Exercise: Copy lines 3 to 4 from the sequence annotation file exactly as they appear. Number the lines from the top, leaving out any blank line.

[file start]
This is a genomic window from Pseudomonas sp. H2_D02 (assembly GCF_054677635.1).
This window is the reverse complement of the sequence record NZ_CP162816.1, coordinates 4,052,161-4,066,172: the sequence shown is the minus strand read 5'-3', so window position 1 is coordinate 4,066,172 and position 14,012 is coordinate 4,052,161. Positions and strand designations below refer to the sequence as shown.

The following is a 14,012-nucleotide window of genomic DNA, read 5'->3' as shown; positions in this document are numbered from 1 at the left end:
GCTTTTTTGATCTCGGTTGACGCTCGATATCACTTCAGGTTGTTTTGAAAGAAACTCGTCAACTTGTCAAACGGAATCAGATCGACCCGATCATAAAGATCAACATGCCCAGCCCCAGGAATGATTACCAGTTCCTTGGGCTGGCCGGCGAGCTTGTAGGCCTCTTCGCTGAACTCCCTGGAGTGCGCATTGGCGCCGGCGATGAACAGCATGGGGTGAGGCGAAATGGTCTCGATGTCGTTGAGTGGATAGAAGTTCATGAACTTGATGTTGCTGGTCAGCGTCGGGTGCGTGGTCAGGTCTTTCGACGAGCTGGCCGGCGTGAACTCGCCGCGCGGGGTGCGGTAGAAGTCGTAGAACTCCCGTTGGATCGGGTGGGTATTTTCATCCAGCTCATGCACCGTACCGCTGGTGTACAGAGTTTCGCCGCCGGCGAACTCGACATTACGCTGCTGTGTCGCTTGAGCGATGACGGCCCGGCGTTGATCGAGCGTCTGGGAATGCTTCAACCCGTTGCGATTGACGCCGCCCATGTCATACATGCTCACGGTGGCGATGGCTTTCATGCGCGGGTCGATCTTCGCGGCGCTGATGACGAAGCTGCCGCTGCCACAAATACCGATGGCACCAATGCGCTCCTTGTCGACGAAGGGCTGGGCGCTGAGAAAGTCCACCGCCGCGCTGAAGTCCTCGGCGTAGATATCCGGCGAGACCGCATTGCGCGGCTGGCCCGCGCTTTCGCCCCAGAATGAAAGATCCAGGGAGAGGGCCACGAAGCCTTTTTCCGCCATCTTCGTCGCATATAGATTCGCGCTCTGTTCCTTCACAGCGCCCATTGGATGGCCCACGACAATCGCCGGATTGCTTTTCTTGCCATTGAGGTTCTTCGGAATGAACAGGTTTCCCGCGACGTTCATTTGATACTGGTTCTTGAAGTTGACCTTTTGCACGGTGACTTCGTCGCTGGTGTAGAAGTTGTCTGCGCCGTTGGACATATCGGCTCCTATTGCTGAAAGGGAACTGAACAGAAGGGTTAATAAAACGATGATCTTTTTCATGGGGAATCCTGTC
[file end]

The following is a 14,012-nucleotide window of genomic DNA, read 5'->3' as shown; positions in this document are numbered from 1 at the left end:
GCTTTTTTGATCTCGGTTGACGCTCGATATCACTTCAGGTTGTTTTGAAAGAAACTCGTCAACTTGTCAAACGGAATCAGATCGACCCGATCATAAAGATCAACATGCCCAGCCCCAGGAATGATTACCAGTTCCTTGGGCTGGCCGGCGAGCTTGTAGGCCTCTTCGCTGAACTCCCTGGAGTGCGCATTGGCGCCGGCGATGAACAGCATGGGGTGAGGCGAAATGGTCTCGATGTCGTTGAGTGGATAGAAGTTCATGAACTTGATGTTGCTGGTCAGCGTCGGGTGCGTGGTCAGGTCTTTCGACGAGCTGGCCGGCGTGAACTCGCCGCGCGGGGTGCGGTAGAAGTCGTAGAACTCCCGTTGGATCGGGTGGGTATTTTCATCCAGCTCATGCACCGTACCGCTGGTGTACAGAGTTTCGCCGCCGGCGAACTCGACATTACGCTGCTGTGTCGCTTGAGCGATGACGGCCCGGCGTTGATCGAGCGTCTGGGAATGCTTCAACCCGTTGCGATTGACGCCGCCCATGTCATACATGCTCACGGTGGCGATGGCTTTCATGCGCGGGTCGATCTTCGCGGCGCTGATGACGAAGCTGCCGCTGCCACAAATACCGATGGCACCAATGCGCTCCTTGTCGACGAAGGGCTGGGCGCTGAGAAAGTCCACCGCCGCGCTGAAGTCCTCGGCGTAGATATCCGGCGAGACCGCATTGCGCGGCTGGCCCGCGCTTTCGCCCCAGAATGAAAGATCCAGGGAGAGGGCCACGAAGCCTTTTTCCGCCATCTTCGTCGCATATAGATTCGCGCTCTGTTCCTTCACAGCGCCCATTGGATGGCCCACGACAATCGCCGGATTGCTTTTCTTGCCATTGAGGTTCTTCGGAATGAACAGGTTTCCCGCGACGTTCATTTGATACTGGTTCTTGAAGTTGACCTTTTGCACGGTGACTTCGTCGCTGGTGTAGAAGTTGTCTGCGCCGTTGGACATATCGGCTCCTATTGCTGAAAGGGAACTGAACAGAAGGGTTAATAAAACGATGATCTTTTTCATGGGGAATCCTGTC